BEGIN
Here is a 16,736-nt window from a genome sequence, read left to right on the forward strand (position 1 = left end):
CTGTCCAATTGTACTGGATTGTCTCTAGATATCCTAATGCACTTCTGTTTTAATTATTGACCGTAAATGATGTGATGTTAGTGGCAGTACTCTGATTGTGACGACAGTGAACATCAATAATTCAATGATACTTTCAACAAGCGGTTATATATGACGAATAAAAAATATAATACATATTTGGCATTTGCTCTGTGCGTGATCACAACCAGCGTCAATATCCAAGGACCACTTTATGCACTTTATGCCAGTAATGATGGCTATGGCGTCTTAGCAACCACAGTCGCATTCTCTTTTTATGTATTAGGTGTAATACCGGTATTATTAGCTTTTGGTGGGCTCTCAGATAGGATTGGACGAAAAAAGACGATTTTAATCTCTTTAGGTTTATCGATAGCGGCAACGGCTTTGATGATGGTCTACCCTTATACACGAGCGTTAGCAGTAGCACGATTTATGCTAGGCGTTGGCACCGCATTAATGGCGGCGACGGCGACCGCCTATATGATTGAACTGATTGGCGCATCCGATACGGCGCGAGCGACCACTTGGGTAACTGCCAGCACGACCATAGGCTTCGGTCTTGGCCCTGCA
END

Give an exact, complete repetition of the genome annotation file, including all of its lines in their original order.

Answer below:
Here is a 16,736-nt window from a genome sequence, read left to right on the forward strand (position 1 = left end):
CTGTCCAATTGTACTGGATTGTCTCTAGATATCCTAATGCACTTCTGTTTTAATTATTGACCGTAAATGATGTGATGTTAGTGGCAGTACTCTGATTGTGACGACAGTGAACATCAATAATTCAATGATACTTTCAACAAGCGGTTATATATGACGAATAAAAAATATAATACATATTTGGCATTTGCTCTGTGCGTGATCACAACCAGCGTCAATATCCAAGGACCACTTTATGCACTTTATGCCAGTAATGATGGCTATGGCGTCTTAGCAACCACAGTCGCATTCTCTTTTTATGTATTAGGTGTAATACCGGTATTATTAGCTTTTGGTGGGCTCTCAGATAGGATTGGACGAAAAAAGACGATTTTAATCTCTTTAGGTTTATCGATAGCGGCAACGGCTTTGATGATGGTCTACCCTTATACACGAGCGTTAGCAGTAGCACGATTTATGCTAGGCGTTGGCACCGCATTAATGGCGGCGACGGCGACCGCCTATATGATTGAACTGATTGGCGCATCCGATACGGCGCGAGCGACCACTTGGGTAACTGCCAGCACGACCATAGGCTTCGGTCTTGGCCCTGCA